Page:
Nan, or Naan, bread is now an integral part of Indian cuisine, perfect for mopping up the delicious leftover sauce. But where did the unique flatbread come from?
Thought to be named after the Persian word for bread, naan breads can be leavened or unleavened and are often flavoured with herbs and spices such as coriander and chilli. They are usually brushed with butter or ghee and served hot as an accompaniment to curries and other Indian cuisines.
Food for Kings
Although it is believed that the dish could have been a staple in India centuries earlier, the first recorded mention of naan bread is around 1300 AD from Amir Kashrau (1253-1325 AD). Amir Kashrau was an Indo-Persian poet, scholar, and musician who lived in Delhi and who wrote of nan bread being cooked in the Imperial Court there. Later records suggest that in the sixteenth century it was cooked in the royal kitchens of the Mughal Emperors, who ate the bread as part of their breakfast along with keema or kebab.
Due to the specialised way naan bread is cooked and the rarity of the ingredients during the sixteenth and seventeenth centuries, naan bread is likely to have remained a delicacy only eaten by the upper classes of Indian society throughout this time. The bread is traditionally cooked in a tandoor, a large clay oven shaped like an urn that has been used in Asian cooking for thousands of years. The tandoor gives the naan bread its distinct charred sections and crispy edges.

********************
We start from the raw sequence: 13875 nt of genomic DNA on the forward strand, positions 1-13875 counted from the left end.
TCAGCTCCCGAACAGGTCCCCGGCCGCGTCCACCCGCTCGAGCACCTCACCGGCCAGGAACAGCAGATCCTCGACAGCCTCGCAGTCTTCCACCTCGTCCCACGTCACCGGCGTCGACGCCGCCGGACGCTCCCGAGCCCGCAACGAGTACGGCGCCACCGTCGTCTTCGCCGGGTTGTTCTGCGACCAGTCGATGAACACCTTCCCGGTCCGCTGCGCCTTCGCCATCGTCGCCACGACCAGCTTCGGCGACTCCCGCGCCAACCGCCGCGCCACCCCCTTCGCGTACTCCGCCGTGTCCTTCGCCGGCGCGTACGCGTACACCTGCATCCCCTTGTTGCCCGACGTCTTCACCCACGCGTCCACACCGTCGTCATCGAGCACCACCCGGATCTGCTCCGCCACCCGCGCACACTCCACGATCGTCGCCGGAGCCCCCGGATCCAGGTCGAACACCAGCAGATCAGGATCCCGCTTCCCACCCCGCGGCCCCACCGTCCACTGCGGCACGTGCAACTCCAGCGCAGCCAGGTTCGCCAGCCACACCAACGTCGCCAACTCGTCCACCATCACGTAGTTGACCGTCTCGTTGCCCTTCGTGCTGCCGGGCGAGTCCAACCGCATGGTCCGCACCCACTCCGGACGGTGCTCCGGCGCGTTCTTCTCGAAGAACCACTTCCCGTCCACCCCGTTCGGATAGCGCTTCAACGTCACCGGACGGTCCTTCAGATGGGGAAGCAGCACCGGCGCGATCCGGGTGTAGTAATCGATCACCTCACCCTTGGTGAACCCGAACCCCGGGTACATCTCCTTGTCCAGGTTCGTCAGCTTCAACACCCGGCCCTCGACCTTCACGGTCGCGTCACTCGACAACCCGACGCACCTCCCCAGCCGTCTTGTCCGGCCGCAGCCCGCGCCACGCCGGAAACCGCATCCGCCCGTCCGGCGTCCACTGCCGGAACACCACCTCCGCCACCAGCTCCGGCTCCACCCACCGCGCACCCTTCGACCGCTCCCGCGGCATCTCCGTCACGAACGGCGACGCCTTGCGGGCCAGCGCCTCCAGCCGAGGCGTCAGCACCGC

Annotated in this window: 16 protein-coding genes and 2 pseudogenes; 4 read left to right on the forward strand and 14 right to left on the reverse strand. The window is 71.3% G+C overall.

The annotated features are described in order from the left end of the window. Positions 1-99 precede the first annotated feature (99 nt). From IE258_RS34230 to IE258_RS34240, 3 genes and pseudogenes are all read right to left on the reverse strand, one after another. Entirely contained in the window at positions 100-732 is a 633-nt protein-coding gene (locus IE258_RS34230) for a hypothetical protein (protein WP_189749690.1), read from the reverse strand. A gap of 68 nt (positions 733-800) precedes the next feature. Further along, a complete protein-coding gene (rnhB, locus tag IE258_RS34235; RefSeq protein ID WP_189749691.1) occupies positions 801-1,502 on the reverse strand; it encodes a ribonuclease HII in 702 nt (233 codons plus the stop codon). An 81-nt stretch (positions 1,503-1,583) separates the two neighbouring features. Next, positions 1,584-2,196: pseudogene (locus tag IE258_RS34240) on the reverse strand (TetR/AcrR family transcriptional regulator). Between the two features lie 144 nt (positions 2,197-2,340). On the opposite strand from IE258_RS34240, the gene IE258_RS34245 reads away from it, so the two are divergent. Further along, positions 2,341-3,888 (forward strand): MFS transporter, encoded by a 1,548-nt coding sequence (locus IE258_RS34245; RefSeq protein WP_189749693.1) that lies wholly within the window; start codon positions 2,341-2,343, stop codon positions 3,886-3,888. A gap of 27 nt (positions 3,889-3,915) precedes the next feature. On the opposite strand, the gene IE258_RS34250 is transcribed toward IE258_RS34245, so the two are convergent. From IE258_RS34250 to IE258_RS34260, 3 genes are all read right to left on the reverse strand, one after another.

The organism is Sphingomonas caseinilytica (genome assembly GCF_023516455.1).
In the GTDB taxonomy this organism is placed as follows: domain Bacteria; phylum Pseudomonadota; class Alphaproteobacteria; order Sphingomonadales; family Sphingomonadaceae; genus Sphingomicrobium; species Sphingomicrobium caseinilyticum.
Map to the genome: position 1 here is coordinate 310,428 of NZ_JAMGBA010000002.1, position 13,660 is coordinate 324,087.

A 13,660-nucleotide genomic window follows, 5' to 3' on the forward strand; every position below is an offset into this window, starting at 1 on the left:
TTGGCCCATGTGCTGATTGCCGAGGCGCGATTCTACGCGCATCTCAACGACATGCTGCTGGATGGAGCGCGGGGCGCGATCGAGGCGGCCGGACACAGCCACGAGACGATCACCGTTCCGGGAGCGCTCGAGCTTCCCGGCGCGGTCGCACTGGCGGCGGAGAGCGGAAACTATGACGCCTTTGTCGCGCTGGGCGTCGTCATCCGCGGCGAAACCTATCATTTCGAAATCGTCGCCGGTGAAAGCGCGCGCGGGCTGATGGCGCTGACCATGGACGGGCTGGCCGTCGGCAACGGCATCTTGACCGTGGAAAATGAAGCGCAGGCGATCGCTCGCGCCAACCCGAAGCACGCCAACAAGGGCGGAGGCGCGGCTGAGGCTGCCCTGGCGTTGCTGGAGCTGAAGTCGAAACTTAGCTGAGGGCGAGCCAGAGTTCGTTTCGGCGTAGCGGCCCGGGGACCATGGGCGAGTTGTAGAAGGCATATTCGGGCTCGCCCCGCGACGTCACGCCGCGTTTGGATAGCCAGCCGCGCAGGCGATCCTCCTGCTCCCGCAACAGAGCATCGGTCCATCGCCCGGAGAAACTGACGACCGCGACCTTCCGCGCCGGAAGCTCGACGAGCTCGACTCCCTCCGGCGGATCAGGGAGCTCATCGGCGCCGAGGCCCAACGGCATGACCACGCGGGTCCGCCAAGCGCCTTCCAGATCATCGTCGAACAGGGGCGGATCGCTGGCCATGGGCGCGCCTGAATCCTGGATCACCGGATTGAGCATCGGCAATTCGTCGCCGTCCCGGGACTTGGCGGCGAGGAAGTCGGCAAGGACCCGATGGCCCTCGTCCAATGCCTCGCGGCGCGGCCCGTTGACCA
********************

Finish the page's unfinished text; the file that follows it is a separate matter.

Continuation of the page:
In the eighteenth-century naan bread begins to be mentioned throughout all classes of Indian society, as it became a staple for everyone regardless of their class. Towards the end of the eighteenth and the beginning of the nineteenth century, the Western world was introduced to naan bread when it was mentioned in the travel journals of an English historian and clergyman, William Tooke – the first time the name appears in English.
Indian restaurants were opened in England as early as 1810 when Sake Dean Mahomed opened Hindoostande Diner after retiring from the British East India Company. The popularity of Indian dishes such as naan bread has grown steadily in the two hundred years since.
Standing the Test of Time
Although delicious in its own right, the milder flavour of the bread is the perfect companion to other stronger-flavoured dishes. Nan bread is not made to be sliced or cut, it is best torn by hand and used to soak up curries and sauces. At Sachins we serve plain naan alongside nan breads flavoured with aromatics such as garlic, chilli and coriander. We also serve stuffed nan bread, with variations such as Peshawari Nan, stuffed with fruit and nuts, and Keema Nan, stuffed with minced lamb and coriander.
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